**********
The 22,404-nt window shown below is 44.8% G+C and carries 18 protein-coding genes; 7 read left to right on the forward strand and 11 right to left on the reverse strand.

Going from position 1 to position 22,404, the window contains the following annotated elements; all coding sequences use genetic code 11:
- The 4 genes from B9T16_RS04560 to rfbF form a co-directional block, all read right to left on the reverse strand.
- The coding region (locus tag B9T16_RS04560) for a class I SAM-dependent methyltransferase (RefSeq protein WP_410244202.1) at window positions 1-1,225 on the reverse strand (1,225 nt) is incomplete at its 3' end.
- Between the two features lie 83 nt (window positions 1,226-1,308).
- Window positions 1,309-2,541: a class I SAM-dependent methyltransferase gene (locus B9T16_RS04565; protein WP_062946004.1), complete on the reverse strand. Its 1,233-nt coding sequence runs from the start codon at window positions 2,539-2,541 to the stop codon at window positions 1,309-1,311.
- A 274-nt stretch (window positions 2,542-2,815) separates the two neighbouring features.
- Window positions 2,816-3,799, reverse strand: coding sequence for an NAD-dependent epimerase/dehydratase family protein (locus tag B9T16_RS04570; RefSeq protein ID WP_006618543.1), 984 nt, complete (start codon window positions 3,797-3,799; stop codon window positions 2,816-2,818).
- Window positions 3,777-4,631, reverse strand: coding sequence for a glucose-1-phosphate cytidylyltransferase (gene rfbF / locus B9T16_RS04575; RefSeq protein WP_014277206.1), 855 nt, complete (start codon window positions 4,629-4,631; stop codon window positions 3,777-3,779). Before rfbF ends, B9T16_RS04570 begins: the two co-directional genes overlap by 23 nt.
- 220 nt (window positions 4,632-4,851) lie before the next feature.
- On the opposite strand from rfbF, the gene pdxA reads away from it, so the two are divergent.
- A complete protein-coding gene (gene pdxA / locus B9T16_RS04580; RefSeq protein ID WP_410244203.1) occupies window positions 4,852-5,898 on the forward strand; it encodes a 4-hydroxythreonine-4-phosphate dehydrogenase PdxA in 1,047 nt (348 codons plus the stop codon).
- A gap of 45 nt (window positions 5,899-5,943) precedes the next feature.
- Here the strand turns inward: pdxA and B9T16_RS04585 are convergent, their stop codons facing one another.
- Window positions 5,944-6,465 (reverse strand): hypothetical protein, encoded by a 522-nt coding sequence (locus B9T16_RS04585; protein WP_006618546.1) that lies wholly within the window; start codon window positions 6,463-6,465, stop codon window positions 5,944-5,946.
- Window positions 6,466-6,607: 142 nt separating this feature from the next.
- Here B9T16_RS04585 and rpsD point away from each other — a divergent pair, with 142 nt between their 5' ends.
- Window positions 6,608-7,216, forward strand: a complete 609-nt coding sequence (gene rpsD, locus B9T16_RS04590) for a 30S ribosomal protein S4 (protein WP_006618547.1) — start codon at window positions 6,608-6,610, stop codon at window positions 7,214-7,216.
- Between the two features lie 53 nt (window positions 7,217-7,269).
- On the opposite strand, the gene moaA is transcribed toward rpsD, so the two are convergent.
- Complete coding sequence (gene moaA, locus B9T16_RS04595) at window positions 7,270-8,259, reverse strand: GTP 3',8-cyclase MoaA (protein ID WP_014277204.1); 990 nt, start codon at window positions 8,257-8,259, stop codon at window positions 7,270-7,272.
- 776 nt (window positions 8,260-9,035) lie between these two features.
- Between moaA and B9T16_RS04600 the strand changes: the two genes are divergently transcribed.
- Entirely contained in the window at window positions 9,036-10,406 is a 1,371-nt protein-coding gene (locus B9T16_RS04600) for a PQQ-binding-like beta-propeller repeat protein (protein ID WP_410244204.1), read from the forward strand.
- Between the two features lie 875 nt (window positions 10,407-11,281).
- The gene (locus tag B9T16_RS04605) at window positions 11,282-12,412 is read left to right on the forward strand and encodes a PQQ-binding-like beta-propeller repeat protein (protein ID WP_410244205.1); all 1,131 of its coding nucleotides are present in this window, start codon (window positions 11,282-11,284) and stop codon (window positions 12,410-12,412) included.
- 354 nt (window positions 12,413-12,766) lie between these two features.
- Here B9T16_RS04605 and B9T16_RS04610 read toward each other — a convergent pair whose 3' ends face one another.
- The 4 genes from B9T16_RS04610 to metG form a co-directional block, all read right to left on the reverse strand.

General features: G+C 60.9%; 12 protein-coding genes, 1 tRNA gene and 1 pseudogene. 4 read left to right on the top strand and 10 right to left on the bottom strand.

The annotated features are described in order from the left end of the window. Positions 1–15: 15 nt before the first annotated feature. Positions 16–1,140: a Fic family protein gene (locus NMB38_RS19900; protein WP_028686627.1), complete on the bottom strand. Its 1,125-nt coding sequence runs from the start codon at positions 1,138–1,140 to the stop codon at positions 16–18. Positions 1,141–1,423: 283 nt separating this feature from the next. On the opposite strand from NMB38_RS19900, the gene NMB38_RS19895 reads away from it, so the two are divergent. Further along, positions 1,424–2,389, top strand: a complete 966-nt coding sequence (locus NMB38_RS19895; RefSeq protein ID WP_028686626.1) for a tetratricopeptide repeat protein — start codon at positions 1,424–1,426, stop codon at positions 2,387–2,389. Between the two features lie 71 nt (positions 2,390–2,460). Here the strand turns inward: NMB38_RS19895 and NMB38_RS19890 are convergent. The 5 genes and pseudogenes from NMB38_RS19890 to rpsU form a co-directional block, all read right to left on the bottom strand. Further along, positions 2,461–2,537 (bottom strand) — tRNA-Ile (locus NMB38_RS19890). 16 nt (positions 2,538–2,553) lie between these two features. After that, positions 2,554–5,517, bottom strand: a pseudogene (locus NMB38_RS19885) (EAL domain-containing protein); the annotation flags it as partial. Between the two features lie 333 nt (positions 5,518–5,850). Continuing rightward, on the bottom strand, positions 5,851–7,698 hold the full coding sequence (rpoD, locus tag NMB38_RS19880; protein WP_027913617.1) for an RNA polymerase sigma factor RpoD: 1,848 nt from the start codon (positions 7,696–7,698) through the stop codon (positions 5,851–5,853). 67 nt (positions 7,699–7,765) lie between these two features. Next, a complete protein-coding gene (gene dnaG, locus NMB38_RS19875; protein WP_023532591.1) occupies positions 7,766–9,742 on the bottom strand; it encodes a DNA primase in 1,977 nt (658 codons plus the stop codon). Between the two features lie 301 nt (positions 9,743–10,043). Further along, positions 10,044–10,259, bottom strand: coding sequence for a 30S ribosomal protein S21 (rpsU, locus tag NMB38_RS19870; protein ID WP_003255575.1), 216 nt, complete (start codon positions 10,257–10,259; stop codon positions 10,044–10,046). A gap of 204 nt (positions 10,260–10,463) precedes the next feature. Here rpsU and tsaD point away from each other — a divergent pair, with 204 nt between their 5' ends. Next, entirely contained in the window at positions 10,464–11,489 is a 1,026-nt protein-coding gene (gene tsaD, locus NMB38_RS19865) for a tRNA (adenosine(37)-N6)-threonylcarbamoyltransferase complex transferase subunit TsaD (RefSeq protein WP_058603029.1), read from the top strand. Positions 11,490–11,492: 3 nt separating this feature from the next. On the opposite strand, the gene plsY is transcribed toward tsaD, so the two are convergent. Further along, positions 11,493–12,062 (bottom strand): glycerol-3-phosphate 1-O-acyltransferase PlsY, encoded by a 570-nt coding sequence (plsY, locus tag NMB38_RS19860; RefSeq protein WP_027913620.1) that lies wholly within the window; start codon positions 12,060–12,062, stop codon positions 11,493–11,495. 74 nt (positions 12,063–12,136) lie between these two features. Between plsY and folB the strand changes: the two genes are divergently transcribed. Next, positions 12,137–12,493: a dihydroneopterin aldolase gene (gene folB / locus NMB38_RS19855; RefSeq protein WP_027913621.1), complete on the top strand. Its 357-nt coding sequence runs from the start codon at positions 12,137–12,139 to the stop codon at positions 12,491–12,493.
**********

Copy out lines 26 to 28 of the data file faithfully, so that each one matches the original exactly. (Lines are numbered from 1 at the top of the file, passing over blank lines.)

- The gene (locus tag B9T16_RS04605) at window positions 11,282-12,412 is read left to right on the forward strand and encodes a PQQ-binding-like beta-propeller repeat protein (protein ID WP_410244205.1); all 1,131 of its coding nucleotides are present in this window, start codon (window positions 11,282-11,284) and stop codon (window positions 12,410-12,412) included.
- 354 nt (window positions 12,413-12,766) lie between these two features.
- Here B9T16_RS04605 and B9T16_RS04610 read toward each other — a convergent pair whose 3' ends face one another.